In the old days, a few short years ago, offline captioning began with a dub of the master tape. This was usually made on SVHS, 3/4" U-Matic, or Betacam tapes. That dub had embedded timecodes on it, which attached a unique identifying number to each frame on the tape. The offline captioning system could read those timecodes to tell where it was on the tape, allowing frame-accurate timing. Offline captioning systems could also control the tape deck from the computer keyboard or mouse. Fancier systems could display the video directly on the computer screen, and place captions by dragging them around with the mouse.
Offline captioners would watch the video, pausing the tape and typing the transcript as they go. The transcript was broken into individual captions, which were edited, placed, and timed. They would then do a "dry run," allowing the captioning system to display the captions as they'll appear on the final tape. Once any glitches and errors were corrected, the caption file was sent to an encoding facility, where a copy of the master tape was made with captioning on it. Some of the larger captioning companies had their own encoding facilities, some used duplication companies, and others set up their customers to do the final encoding. These offline systems could get expensive. In addition to the computer and the captioning software, they required a broadcast-quality tape deck, a timecode reader card for the computer, a caption encoder, a television set, and sometimes other specialized hardware as well. A fully-loaded captioning workstation could easily cost $15,000 to $20,000.
Non-Linear Offline Captioning
The offline systems described above are known as "analog" captioning stations. The new generation of offline system is called "nonlinear." In a non-linear system, the video is copied to a computer's hard disk, or placed on a CD or DVD. The captioning workstation can use virtually any computer that has a big enough disk and a reasonably fast processor. Both PC and Macintosh-based systems are available. No tape decks, timecode readers, encoders, or televisions are required. This slashes many thousands of dollars from the system price. You can even caption using a notebook computer.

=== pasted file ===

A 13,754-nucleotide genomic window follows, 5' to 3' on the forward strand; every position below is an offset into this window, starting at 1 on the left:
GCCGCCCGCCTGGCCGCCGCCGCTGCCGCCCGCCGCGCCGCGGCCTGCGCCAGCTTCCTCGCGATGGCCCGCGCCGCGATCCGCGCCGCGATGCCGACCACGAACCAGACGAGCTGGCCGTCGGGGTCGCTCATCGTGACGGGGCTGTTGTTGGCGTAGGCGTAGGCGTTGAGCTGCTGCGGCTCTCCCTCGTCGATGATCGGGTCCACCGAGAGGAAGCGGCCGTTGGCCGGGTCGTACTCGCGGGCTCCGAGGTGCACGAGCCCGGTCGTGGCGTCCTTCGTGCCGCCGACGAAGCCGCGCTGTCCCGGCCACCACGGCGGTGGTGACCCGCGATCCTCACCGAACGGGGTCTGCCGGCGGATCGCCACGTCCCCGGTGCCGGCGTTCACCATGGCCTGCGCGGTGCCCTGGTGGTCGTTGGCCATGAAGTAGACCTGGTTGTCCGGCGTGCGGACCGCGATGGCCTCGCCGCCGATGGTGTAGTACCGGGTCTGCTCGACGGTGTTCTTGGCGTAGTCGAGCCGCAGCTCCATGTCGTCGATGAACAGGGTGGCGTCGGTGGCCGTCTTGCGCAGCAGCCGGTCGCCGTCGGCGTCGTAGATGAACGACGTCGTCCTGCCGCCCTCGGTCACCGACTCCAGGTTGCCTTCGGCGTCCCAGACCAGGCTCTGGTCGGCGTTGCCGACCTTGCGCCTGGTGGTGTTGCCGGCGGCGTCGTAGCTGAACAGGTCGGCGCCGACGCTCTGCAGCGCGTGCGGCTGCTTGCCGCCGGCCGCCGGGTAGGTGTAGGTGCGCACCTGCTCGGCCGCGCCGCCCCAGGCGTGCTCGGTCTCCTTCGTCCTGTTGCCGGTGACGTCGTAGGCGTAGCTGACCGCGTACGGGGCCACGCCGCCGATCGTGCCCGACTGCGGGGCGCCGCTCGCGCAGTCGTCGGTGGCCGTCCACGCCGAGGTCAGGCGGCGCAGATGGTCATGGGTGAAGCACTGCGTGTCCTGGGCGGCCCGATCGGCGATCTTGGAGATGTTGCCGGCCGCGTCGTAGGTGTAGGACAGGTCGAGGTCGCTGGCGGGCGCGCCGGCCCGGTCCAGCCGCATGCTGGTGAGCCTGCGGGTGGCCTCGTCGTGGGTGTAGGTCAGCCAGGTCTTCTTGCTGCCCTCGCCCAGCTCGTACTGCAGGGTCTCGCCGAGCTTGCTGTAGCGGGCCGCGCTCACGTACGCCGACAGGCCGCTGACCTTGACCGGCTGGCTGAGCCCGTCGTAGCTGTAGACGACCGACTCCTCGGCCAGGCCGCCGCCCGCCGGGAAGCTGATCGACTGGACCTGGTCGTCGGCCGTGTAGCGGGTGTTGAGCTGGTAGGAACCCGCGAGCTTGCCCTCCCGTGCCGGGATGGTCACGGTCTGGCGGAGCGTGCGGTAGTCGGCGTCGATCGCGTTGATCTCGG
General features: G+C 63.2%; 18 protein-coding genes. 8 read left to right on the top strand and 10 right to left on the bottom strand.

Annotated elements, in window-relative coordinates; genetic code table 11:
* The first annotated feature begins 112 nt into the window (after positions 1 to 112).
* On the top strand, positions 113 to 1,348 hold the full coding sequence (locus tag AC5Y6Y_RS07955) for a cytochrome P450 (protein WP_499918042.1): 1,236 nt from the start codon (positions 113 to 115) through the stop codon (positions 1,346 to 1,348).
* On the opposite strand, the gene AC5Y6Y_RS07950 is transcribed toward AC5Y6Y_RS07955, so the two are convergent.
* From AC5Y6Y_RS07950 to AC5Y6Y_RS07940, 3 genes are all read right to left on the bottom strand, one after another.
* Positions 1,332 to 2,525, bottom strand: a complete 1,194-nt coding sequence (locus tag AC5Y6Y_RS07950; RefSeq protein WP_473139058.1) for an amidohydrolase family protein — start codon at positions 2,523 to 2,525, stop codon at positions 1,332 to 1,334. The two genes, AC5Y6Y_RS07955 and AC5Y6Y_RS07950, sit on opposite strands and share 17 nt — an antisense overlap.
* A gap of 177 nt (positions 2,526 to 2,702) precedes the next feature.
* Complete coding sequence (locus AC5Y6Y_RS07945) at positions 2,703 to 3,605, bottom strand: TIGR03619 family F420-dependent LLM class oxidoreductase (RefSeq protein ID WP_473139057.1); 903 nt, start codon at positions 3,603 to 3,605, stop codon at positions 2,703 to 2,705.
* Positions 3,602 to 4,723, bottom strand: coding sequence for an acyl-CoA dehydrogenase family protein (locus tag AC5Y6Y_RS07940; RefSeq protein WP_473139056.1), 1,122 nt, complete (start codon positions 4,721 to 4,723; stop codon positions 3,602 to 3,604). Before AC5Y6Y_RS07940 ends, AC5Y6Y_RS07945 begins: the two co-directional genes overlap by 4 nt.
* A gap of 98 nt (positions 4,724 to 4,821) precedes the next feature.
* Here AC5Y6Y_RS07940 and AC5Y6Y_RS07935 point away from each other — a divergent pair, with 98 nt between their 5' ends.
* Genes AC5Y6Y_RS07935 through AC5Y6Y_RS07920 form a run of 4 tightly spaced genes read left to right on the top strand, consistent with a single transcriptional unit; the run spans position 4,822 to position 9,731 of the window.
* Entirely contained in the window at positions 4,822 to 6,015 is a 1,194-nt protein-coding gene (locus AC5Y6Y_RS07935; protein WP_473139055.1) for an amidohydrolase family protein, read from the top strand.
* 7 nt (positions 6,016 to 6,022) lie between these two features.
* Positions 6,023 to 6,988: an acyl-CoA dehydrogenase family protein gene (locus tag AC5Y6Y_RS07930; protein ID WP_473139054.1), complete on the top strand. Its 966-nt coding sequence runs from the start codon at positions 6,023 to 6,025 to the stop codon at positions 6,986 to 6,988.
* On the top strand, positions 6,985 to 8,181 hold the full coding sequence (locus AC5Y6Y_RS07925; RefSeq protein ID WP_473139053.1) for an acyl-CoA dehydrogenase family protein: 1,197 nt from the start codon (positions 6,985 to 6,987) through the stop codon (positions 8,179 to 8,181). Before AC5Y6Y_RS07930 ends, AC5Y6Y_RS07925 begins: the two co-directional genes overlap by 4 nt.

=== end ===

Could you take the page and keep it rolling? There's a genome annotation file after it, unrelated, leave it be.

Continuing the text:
Equipment cost isn't the only advantage to nonlinear captioning, though. Imagine that you're captioning a show, and you don't know how to spell the name of one of the characters. The easiest way to find it is to watch the credits at the end of the show. With an analog system, that means fast-forwarding the tape to the end, which takes several minutes. Then you find the name in the credits and rewind the tape to where you were, which takes another few minutes. To get from Frame A to Frame B on the tape, you must pass through all the frames in between.
A nonlinear system, on the other hand, allows you to easily jump from one place in the program to another instantly. When you find that hard-to-spell name, you bookmark your location, and skip to the end of the tape with a single keystroke. Finding the credits is the work of a few seconds. When you've found the name you need, a few quick keystrokes take you back to your bookmarked location. A five or six minute task becomes a matter of seconds. If you bookmark the credits, the next name will be even faster to look up.
The years have seen many advances in realtime captioning automation, such as phonetic translation rules, automatic conflict resolution, macros, globals from the steno keyboard, sophisticated script control, and much more. Would you expect any less in offline systems?